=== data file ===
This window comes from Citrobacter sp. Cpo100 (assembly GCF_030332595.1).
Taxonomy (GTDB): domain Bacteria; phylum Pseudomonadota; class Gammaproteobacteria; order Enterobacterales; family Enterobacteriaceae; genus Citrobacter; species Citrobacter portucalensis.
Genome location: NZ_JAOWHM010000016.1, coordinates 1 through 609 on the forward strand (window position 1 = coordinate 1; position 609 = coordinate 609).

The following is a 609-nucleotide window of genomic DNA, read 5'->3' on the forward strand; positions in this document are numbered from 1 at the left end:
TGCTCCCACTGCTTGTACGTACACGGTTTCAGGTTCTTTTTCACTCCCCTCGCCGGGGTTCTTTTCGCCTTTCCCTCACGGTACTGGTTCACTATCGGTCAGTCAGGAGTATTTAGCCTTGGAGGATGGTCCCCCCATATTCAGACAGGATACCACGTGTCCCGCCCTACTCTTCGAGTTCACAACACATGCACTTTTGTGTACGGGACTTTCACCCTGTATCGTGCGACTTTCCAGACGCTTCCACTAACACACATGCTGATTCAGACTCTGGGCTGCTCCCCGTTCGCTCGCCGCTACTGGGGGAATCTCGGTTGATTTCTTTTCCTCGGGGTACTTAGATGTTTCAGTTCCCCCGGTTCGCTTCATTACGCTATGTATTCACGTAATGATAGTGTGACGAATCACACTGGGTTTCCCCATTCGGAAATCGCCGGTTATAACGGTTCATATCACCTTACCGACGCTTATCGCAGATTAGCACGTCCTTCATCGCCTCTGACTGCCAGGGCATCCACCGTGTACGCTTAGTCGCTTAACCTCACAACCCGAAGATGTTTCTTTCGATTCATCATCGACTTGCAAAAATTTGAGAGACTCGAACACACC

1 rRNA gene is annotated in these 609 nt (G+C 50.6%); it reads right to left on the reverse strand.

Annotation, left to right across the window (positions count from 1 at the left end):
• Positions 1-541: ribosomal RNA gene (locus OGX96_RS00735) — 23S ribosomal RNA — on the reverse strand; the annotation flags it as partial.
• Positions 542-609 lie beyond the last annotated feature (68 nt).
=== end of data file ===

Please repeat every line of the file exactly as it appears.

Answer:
This window comes from Citrobacter sp. Cpo100 (assembly GCF_030332595.1).
Taxonomy (GTDB): domain Bacteria; phylum Pseudomonadota; class Gammaproteobacteria; order Enterobacterales; family Enterobacteriaceae; genus Citrobacter; species Citrobacter portucalensis.
Genome location: NZ_JAOWHM010000016.1, coordinates 1 through 609 on the forward strand (window position 1 = coordinate 1; position 609 = coordinate 609).

The following is a 609-nucleotide window of genomic DNA, read 5'->3' on the forward strand; positions in this document are numbered from 1 at the left end:
TGCTCCCACTGCTTGTACGTACACGGTTTCAGGTTCTTTTTCACTCCCCTCGCCGGGGTTCTTTTCGCCTTTCCCTCACGGTACTGGTTCACTATCGGTCAGTCAGGAGTATTTAGCCTTGGAGGATGGTCCCCCCATATTCAGACAGGATACCACGTGTCCCGCCCTACTCTTCGAGTTCACAACACATGCACTTTTGTGTACGGGACTTTCACCCTGTATCGTGCGACTTTCCAGACGCTTCCACTAACACACATGCTGATTCAGACTCTGGGCTGCTCCCCGTTCGCTCGCCGCTACTGGGGGAATCTCGGTTGATTTCTTTTCCTCGGGGTACTTAGATGTTTCAGTTCCCCCGGTTCGCTTCATTACGCTATGTATTCACGTAATGATAGTGTGACGAATCACACTGGGTTTCCCCATTCGGAAATCGCCGGTTATAACGGTTCATATCACCTTACCGACGCTTATCGCAGATTAGCACGTCCTTCATCGCCTCTGACTGCCAGGGCATCCACCGTGTACGCTTAGTCGCTTAACCTCACAACCCGAAGATGTTTCTTTCGATTCATCATCGACTTGCAAAAATTTGAGAGACTCGAACACACC

1 rRNA gene is annotated in these 609 nt (G+C 50.6%); it reads right to left on the reverse strand.

Annotation, left to right across the window (positions count from 1 at the left end):
• Positions 1-541: ribosomal RNA gene (locus OGX96_RS00735) — 23S ribosomal RNA — on the reverse strand; the annotation flags it as partial.
• Positions 542-609 lie beyond the last annotated feature (68 nt).